~Hank McCoy, Beast. The most intellectual, humorous, and athletic.
~Warren Worthington III, Angel. Wealthy, charismatic, and in love with Jean Grey. He is the one with wings.
~Scott Summers, Cyclops. The most tragic (because of the intense power of his eyes) and the most respected (the deputy leader of the X-Men) and in love with Jean.
~Jean Grey, Marvel Girl. Telekinetic (also telepathic, but that is not revealed in this volume), the only female member, and forced to choose between Scott and Warren.
~Charles Xavier, Professor X. A wheelchair-bound mutant whose telepathic powers make him one of the most formidable and most powerful of all mutants. He not only founded the X-Men and leads them, but created the school Professor Xavier's School for Gifted Youngsters (where mutants go to learn to control and refine their powers and abilities).
Volume 1 contains issues 1-24. The X-Men fight several of their memorable villians:
~Magneto (The X-Men's archenemy, enough said.)
~Brotherhood of Evil Mutants (Mastermind, Toad, and siblings Scarlet Witch and Quicksilver) who work for Magneto.
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By Amazon Customer HALL OF FAMETOP 500 REVIEWER on March 4 2003
Format: Paperback
"The Uncanny X-Men" were always my favorite Marvel Superhero group and it was not just because they were younger than the Fantastic Four and the Avengers the way Spider-Man was younger than Captain America and Daredevil. I mean, the FF were driven by the walking tragedy of Ben Grimm as the Thing and the great villains, why the Avengers started out as the Marvel version of the Justice League of America with the best of the best and then deteriorated into those superheroes who did not have their own comics. But the X-Men were victims of persecution and prejudice because they were mutants. The metaphor for teenage angst and the joys of puberty was just too obvious not to work. Plus they had a bald headed guy in charge.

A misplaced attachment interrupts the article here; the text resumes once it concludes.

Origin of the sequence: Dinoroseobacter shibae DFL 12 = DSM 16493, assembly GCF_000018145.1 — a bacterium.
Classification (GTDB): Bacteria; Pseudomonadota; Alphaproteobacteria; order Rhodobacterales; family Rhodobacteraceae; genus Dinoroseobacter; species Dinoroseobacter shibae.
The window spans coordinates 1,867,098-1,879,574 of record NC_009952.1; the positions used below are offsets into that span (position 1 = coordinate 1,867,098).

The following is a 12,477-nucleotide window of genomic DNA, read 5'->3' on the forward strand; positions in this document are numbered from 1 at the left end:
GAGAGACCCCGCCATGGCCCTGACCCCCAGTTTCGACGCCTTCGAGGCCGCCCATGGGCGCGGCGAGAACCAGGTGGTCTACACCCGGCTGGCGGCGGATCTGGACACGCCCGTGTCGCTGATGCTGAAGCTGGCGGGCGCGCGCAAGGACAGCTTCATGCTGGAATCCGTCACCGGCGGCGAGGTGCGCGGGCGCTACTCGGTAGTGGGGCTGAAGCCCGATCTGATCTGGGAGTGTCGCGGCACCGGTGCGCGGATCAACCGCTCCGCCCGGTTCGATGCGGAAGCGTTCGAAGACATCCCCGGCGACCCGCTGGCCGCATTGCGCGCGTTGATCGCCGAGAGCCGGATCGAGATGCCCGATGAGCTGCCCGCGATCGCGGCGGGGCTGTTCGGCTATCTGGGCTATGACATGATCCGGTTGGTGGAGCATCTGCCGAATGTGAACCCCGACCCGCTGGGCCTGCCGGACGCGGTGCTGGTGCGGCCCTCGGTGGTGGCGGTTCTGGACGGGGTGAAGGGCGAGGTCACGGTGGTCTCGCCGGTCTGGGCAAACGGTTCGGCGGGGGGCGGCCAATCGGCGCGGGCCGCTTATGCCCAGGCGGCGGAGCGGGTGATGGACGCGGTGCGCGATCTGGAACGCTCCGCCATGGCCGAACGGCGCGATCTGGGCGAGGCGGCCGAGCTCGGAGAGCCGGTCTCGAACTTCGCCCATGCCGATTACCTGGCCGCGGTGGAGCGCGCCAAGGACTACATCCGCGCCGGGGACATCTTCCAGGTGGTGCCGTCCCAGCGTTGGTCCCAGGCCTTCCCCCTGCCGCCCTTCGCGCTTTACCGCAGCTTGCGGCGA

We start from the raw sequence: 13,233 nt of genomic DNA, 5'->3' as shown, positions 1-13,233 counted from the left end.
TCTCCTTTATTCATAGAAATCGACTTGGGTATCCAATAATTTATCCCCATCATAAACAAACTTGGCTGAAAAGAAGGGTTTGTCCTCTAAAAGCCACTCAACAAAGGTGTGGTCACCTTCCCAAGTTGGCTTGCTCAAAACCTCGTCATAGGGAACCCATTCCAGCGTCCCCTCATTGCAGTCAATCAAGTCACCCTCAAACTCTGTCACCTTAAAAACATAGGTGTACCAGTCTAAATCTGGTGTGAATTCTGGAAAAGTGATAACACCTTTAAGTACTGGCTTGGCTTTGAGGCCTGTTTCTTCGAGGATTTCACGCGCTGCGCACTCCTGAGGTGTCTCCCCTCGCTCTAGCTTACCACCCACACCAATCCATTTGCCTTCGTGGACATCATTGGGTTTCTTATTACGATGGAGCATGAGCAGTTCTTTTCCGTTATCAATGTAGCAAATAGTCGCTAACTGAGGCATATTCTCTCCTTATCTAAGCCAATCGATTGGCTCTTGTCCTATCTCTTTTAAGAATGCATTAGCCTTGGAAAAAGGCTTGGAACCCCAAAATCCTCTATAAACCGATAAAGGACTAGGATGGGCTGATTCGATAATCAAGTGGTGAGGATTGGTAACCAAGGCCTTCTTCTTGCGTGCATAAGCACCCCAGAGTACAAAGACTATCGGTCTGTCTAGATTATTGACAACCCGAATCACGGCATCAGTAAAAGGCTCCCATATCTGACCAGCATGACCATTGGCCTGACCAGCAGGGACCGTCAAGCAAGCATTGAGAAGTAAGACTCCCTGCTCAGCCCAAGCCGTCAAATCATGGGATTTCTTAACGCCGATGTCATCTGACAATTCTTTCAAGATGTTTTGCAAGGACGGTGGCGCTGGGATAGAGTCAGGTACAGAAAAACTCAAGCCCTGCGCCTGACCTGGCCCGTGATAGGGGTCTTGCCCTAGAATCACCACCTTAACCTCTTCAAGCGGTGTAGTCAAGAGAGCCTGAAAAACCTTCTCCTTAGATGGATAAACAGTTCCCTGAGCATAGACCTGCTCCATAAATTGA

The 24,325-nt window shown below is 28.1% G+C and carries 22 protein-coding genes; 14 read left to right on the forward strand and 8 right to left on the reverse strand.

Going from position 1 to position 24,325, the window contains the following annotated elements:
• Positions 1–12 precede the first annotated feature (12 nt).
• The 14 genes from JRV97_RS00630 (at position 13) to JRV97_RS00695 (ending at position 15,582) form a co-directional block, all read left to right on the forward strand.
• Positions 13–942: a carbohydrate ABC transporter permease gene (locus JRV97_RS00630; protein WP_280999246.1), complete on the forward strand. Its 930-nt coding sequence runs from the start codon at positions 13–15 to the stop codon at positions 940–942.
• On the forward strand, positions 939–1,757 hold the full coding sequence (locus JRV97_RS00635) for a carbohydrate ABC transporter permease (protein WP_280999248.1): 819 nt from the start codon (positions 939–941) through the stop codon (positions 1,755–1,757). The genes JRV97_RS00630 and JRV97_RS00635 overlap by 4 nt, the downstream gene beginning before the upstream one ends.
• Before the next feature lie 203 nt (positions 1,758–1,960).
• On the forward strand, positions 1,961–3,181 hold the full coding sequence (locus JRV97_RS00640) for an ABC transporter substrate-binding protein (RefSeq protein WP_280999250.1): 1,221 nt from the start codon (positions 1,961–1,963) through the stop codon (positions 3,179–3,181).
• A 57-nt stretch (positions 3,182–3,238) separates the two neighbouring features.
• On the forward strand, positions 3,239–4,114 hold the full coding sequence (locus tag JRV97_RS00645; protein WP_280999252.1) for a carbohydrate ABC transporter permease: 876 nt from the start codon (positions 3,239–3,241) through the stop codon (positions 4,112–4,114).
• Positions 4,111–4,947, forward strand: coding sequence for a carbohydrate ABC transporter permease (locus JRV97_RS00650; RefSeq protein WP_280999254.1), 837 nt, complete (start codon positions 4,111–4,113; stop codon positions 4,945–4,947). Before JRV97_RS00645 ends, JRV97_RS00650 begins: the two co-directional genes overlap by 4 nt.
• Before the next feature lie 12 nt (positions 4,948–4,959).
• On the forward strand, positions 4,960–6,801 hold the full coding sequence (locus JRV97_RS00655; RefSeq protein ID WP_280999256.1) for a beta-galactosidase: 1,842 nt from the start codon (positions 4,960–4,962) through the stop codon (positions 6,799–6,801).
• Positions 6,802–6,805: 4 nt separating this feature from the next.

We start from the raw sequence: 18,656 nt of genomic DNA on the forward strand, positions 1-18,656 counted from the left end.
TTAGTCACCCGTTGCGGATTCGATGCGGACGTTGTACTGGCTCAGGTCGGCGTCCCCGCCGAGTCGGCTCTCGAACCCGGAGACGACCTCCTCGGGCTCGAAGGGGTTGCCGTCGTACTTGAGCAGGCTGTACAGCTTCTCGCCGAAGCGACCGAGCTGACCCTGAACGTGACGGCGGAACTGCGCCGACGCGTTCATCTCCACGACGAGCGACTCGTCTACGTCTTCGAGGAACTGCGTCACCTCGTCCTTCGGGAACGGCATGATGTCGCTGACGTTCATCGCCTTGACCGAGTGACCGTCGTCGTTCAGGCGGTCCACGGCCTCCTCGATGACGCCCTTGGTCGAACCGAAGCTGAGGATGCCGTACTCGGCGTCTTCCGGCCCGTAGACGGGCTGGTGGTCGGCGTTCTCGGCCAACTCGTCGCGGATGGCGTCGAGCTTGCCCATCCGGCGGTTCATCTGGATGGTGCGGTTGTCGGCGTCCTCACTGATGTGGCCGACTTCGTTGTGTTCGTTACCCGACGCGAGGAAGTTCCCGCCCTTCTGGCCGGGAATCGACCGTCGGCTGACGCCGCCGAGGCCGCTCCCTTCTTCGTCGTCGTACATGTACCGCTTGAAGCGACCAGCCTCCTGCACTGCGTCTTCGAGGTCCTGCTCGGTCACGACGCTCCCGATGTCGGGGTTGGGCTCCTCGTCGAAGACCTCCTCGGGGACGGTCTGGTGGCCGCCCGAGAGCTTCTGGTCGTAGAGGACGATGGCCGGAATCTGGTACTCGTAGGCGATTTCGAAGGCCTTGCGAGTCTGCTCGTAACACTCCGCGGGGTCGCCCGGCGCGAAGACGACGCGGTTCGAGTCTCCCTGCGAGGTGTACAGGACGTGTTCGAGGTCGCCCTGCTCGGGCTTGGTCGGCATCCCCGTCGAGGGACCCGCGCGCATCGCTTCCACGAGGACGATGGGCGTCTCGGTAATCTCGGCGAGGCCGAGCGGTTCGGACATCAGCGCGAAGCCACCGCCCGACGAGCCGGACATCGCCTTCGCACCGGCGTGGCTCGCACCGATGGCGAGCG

"The Essential Uncanny X-Men" presents the first twenty-four issues of the comic book, which starts with the creative team of writer Stan Lee and artist Jack Kirby but ends with Roy Thomas and Werner Roth. Issue #1 provides one of the better foundations for a Marvel comic. We begin with Professor Charles Xavier's School for Gifted Children in Westchester County, where Jean Grey breaks the boy's only barrier as Marvel Girl (the all time worst name for a superhero Stan Lee ever came up with). The original roster of the group, for those who cannot remember back any farther than the rebirth under Chris Claremont and Dave Cockrum, consisted of not only Professor X's power to read minds and project thoughts and Marvel Girl's telekinesis, but the agility and strength of the brilliant Hank McCoy, the Beast; the fully functional wings of rich boy Warren Worthington III, Angel; the walking snow cone Bobby Drake, the Iceman (who originally looked like a snowman); and the power means that shot out of the eyes of the group's field leader Scott Summer, Cyclops.